Charlize Theron, Nicole Kidman and Margot Robbie unite to take down John Lithgow’s Roger Ailes in this Fox Newsroom-set drama
Dir: Jay Roach. US. 2019. 108mins.
“This place is crazy,” observes one of Fox News’ female employees in Jay Roach’s fact-based drama, which seeks to demonstrate what an understatement her comment is. Chronicling the culture of sexual harassment that pervaded America’s most popular cable channel, Bombshell has an electric, despairing tale to tell — one that involves scandal, abuse of power, and the cutthroat world of television journalism — and it’s best when allowing the inherently compelling material to speak for itself. Despite an overly polished and broad approach, the film is ultimately a persuasive portrait, guided by strong performances from Charlize Theron and Nicole Kidman as anchors who decide they can stay silent no longer.
Bombshell effectively communicates how pernicious a toxic work environment can be for women
Opening December 13 in the US — the movie arrives in UK theatres early next year — Bombshell is a timely #MeToo document there, and awards buzz for Theron, Kidman and Margot Robbie will only further stoke interest. Those who disdain Fox News’ ultra-conservative ethos should relish watching the channel’s bullying boss Roger Ailes receive his comeuppance, although, like 2018’s Vice ($76 million worldwide), that may doom the film to a somewhat limited but receptive choir that enjoys being preached to. Likewise, international audiences will not have the same familiarity with the characters depicted on screen.
Bombshell takes place in 2015 and 2016 as high-profile Fox News anchor Megyn Kelly (Theron) finds herself a target of presidential hopeful Donald Trump because she dares question him on his past sexist comments. Angering her network’s base, Kelly is rattled, but not as much as when she discovers that ousted colleague Gretchen Carlson (Kidman) has filed a lawsuit against network head Roger Ailes (John Lithgow), charging him with sexual harassment. Kelly has her own complicated history with Ailes, but she’s not sure she should come forward to support Carlson.
In the HBO dramas Recount and Game Change, Roach offered slick recaps of recent American political history, eliciting adroit performances while making sure that his actors looked eerily similar to their real-life counterparts. That same strategy is applied to Bombshell, which moves along at a brisk pace, dramatising the separate dilemmas of the two anchors. The film’s makeup team, led by Kazu Hiro, does an astonishing job transforming Theron, giving her Kelly’s exact cheekbones and nose. (Theron provides the anchor’s confident, biting speaking voice.) Kidman gets Carlson’s blonde bob, while Lithgow receives Ailes’ jowls. It’s an impressive act of mimicry across the board.
Unfortunately, the screenplay by Charles Randolph (who shared the Oscar for The Big Short with cowriter Adam McKay) doesn’t always successfully repeat that film’s jazzy narrative strategy of bouncing around between characters. Although Roach dutifully captures the anxiety-ridden, caffeine-driven rush of cable news, Bombshell can be superficial in its depiction of these famous individuals, almost taking it on faith that viewers will be familiar enough that a deeper psychological examination isn’t necessary. That said, Theron manages to bring complexity to Kelly, revealing her to be a woman of principle who, nonetheless, is ambitious and pragmatic. She wants to speak out in a show of solidarity with Carlson, but she’s savvy enough to know what will happen to her career if she condemns Ailes.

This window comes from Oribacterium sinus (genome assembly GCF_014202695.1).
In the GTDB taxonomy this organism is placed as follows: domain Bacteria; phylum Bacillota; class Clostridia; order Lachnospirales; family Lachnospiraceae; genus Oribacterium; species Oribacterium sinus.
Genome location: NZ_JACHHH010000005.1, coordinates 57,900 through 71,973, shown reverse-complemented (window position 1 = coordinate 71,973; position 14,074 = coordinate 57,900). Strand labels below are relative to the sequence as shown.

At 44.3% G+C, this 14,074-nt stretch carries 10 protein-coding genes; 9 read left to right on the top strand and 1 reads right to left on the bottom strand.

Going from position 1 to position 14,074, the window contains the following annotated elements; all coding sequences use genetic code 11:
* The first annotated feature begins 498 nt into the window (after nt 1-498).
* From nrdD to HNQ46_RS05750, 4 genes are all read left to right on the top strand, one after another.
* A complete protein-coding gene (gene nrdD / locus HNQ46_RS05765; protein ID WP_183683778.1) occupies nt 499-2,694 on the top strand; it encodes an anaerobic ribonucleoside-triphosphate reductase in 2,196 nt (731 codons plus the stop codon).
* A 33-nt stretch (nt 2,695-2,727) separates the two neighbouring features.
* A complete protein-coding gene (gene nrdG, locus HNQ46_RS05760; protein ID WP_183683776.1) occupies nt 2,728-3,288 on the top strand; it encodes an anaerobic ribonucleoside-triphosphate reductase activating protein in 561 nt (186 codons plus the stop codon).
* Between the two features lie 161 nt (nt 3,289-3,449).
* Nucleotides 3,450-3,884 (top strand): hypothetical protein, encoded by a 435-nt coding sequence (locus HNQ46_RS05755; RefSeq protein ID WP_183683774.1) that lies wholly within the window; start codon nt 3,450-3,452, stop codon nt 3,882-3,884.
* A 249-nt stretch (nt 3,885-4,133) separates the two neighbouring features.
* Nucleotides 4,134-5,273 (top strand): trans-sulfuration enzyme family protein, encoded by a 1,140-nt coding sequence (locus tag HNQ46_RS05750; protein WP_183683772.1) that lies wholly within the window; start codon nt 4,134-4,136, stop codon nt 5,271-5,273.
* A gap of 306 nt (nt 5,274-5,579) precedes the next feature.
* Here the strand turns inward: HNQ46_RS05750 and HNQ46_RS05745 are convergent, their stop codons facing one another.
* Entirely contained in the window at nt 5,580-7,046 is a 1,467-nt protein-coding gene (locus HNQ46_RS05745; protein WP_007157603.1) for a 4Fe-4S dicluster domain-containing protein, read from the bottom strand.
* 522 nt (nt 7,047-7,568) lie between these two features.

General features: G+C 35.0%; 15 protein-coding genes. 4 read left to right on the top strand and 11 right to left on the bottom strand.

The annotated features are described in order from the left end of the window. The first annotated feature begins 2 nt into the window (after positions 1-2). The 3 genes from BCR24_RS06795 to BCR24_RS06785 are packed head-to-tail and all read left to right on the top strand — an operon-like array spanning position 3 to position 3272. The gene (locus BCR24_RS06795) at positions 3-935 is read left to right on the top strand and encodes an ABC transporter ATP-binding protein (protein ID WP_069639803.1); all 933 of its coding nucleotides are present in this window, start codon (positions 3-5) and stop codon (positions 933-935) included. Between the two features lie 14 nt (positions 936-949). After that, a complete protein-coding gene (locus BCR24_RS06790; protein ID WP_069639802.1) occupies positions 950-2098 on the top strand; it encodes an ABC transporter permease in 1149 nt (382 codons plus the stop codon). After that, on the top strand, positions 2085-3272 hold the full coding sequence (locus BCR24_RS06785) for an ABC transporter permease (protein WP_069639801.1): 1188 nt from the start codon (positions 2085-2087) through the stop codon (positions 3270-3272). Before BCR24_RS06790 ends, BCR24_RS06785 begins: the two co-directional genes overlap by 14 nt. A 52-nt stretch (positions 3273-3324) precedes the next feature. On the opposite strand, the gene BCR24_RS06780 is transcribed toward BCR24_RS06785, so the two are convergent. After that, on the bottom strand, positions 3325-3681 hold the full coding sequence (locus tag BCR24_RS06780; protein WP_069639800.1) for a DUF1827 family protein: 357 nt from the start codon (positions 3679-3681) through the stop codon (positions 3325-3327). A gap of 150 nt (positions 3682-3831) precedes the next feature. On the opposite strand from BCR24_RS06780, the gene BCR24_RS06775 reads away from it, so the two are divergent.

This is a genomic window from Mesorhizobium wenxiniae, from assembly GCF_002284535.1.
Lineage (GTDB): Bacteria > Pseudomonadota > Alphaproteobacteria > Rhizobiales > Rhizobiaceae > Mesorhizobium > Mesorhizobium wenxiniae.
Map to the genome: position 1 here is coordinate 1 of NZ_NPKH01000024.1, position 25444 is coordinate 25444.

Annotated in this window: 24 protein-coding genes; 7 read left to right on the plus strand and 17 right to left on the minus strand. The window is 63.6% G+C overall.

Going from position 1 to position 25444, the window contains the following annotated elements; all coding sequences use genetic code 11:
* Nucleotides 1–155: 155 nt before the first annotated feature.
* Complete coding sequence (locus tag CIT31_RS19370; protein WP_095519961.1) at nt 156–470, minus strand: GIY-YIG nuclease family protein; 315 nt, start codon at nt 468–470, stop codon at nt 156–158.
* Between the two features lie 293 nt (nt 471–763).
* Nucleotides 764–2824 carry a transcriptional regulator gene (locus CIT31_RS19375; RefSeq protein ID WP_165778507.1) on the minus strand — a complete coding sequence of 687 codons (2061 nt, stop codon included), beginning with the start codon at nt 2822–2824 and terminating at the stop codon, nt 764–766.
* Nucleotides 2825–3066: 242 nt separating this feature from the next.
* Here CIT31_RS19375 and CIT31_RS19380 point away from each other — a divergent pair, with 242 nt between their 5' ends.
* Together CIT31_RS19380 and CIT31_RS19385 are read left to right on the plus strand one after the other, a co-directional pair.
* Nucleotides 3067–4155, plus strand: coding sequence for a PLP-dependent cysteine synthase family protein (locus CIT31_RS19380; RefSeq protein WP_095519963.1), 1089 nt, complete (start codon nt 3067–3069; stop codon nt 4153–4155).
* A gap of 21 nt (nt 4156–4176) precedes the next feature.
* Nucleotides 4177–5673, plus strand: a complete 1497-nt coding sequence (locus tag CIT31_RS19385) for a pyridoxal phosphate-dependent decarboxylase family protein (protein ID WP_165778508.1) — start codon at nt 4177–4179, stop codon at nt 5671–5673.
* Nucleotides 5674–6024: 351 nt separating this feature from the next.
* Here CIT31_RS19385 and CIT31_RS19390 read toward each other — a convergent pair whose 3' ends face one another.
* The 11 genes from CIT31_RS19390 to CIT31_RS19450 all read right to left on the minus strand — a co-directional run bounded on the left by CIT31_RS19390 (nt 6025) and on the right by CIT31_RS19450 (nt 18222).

Kidman deftly hints at the bitterness Carlson feels toward Kelly, who views her as a rival, while Robbie is superb as a fictionalised naïve aspiring anchor named Kayla who will learn first-hand how the lascivious Ailes commands loyalty from his female subordinates.
If Bombshell is overly glossy, it nonetheless effectively communicates how pernicious a toxic work environment can be for women. We witness how harassment doesn’t simply affect the women being harassed — silence and fear envelop everyone around that person, each employee scared to challenge the status quo for fear of reprisals. In a movie that can often be unsubtle, Bombshell nicely underplays the trauma shared by all the women at Fox News — both those who have been harassed and those who know it happens but blindly follow Ailes’ direction to keep quiet — which only makes his and his male cohorts’ behaviour all the more infuriating.
Sometimes the supporting cast is stuck performing extreme accents or forced to wear distracting prosthetics for the sake of realism, but Lithgow exudes arrogance as Ailes, a monster who believes he’s above reproach because of his network’s ratings dominance. Bombshell makes him the face of sexual harassment, entitled and remorseless. It’s hardly a nuanced perspective, but Roach and Lithgow ensure that its bluntness gets the point across.
Production companies: Bron Studios, Denver and Delilah Productions, Gramsci, Lighthouse Management & Media
International sales: Lionsgate
Producers: Aaron L. Gilbert, Jay Roach, Robert Graf, Michelle Graham, Charles Randolph, Margaret Riley, Charlize Theron, Beth Kono, A.J. Dix
Screenplay: Charles Randolph
Production design: Mark Ricker
Editing: Jon Poll
Cinematography: Barry Ackroyd
Music: Theodore Shapiro
Main cast: Charlize Theron, Nicole Kidman, John Lithgow, Malcolm McDowell, Allison Janney, Margot Robbie, Kate McKinnon, Connie Britton